According to a report in the Journal of Urban Economics, disbanding city police departments and shifting law enforcement responsibilities to county governments may not have any effect on the overall crime rate.
The research was conducted by a team of experts at the University of Rice.
“This paper finds that disbanding police departments leads to fewer police-related deaths, fewer reported crimes, and lower law enforcement expenditures,” the report states.
“However, the number of crimes reported by the sheriff for the entire county increases by an amount commensurate to the decrease in the number of crimes reported by cities that disbanded their police department.”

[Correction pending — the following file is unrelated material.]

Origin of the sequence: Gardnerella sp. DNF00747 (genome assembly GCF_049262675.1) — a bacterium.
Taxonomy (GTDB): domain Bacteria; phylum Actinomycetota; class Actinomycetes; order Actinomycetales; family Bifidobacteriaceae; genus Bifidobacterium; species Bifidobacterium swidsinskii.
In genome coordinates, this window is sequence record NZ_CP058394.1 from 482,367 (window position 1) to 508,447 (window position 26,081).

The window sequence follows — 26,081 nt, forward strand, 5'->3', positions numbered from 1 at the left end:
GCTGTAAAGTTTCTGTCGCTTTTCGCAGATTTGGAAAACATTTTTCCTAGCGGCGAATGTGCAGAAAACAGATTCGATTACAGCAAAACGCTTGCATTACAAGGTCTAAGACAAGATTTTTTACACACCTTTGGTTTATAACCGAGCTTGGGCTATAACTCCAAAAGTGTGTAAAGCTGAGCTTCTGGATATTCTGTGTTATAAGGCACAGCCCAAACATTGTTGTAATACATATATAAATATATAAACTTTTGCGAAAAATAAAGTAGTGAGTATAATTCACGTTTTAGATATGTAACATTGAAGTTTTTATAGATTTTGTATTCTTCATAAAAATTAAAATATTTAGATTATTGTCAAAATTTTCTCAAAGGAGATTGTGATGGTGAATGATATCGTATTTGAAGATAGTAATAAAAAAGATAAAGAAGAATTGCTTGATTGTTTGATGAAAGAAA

The report continues by stating, “Furthermore, disbanding police departments is associated with an increase in county sheriffs spending which offsets the city savings. Thus, disbanding police departments does not appear to impact overall crime, shifts responsibility for law enforcement onto other governments, and reduces the available information about cities’ crimes.”
Overall, the findings indicated a drop of 18 major crimes per 100,000 people in the context of reporting their crime statistics to the Bureau from localities that disbanded their police departments, posing a problem.
“Outsourcing city police services to county governments decreases municipal spending on policing by $70 a year per capita on average,” the report also determined.
The report was authored by Richard T. Boylan.